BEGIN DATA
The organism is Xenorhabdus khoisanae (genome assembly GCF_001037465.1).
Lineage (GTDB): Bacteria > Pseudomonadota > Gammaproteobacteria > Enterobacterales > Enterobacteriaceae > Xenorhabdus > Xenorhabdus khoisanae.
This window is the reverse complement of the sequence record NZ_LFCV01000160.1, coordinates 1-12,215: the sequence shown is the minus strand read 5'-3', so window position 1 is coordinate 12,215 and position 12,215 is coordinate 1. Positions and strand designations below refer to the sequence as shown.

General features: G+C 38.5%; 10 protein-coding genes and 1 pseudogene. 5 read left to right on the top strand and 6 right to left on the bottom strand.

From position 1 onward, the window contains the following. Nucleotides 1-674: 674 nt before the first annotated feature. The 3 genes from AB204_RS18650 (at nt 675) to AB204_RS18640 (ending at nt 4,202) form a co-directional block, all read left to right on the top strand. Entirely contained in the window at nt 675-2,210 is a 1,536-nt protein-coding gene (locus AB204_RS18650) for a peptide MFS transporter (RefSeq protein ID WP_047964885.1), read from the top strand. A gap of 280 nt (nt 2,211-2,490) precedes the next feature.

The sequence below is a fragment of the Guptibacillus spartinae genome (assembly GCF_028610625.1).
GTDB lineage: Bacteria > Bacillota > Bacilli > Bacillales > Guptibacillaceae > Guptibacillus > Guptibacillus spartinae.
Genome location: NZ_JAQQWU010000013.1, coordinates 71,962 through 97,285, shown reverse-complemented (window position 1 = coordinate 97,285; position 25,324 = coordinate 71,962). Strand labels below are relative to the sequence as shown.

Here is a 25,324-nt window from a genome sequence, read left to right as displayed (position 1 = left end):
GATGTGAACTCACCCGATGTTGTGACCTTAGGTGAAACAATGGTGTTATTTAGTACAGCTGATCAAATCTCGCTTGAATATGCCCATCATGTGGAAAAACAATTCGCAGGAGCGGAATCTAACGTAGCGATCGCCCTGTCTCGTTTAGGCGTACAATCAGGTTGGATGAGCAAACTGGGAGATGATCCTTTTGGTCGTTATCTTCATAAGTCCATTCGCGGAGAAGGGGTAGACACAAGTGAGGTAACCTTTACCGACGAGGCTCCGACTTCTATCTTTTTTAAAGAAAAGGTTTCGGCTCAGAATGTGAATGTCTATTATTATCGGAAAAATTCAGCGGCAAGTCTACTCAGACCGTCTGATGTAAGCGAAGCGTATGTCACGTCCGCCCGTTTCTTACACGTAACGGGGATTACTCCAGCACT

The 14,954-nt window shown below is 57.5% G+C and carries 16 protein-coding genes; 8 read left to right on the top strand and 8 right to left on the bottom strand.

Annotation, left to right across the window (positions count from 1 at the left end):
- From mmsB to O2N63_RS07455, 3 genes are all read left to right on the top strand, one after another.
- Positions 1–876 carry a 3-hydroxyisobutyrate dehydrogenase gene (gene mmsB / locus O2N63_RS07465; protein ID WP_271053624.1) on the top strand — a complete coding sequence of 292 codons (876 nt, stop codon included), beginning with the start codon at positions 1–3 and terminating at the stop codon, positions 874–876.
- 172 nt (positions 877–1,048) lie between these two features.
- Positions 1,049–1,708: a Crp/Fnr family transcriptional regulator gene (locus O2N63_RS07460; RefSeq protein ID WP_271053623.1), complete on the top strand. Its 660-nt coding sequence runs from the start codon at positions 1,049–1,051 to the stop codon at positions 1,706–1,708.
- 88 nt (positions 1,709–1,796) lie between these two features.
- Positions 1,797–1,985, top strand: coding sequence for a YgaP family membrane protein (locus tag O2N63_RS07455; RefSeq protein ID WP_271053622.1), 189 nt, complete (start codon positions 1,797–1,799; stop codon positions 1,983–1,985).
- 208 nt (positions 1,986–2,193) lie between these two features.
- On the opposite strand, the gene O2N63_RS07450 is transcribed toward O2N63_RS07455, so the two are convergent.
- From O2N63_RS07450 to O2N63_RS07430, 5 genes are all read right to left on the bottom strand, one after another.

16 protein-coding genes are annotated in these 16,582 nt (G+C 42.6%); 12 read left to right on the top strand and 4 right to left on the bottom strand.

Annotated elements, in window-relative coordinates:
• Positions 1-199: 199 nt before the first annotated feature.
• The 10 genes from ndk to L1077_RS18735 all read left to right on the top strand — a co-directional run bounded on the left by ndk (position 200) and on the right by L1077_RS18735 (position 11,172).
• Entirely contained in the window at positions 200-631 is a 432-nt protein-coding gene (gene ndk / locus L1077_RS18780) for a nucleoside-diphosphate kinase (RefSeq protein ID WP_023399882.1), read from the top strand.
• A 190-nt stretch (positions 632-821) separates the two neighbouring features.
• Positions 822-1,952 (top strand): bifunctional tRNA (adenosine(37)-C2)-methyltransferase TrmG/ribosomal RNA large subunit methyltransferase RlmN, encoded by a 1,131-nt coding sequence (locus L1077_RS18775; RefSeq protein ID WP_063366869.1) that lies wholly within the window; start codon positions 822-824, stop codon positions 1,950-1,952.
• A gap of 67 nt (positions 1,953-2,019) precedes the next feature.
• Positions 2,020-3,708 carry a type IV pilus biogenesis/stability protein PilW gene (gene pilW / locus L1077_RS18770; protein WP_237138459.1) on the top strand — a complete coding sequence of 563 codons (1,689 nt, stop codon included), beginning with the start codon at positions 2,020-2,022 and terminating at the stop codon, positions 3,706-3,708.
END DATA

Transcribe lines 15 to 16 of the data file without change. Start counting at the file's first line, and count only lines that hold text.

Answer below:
- 172 nt (positions 877–1,048) lie between these two features.
- Positions 1,049–1,708: a Crp/Fnr family transcriptional regulator gene (locus O2N63_RS07460; RefSeq protein ID WP_271053623.1), complete on the top strand. Its 660-nt coding sequence runs from the start codon at positions 1,049–1,051 to the stop codon at positions 1,706–1,708.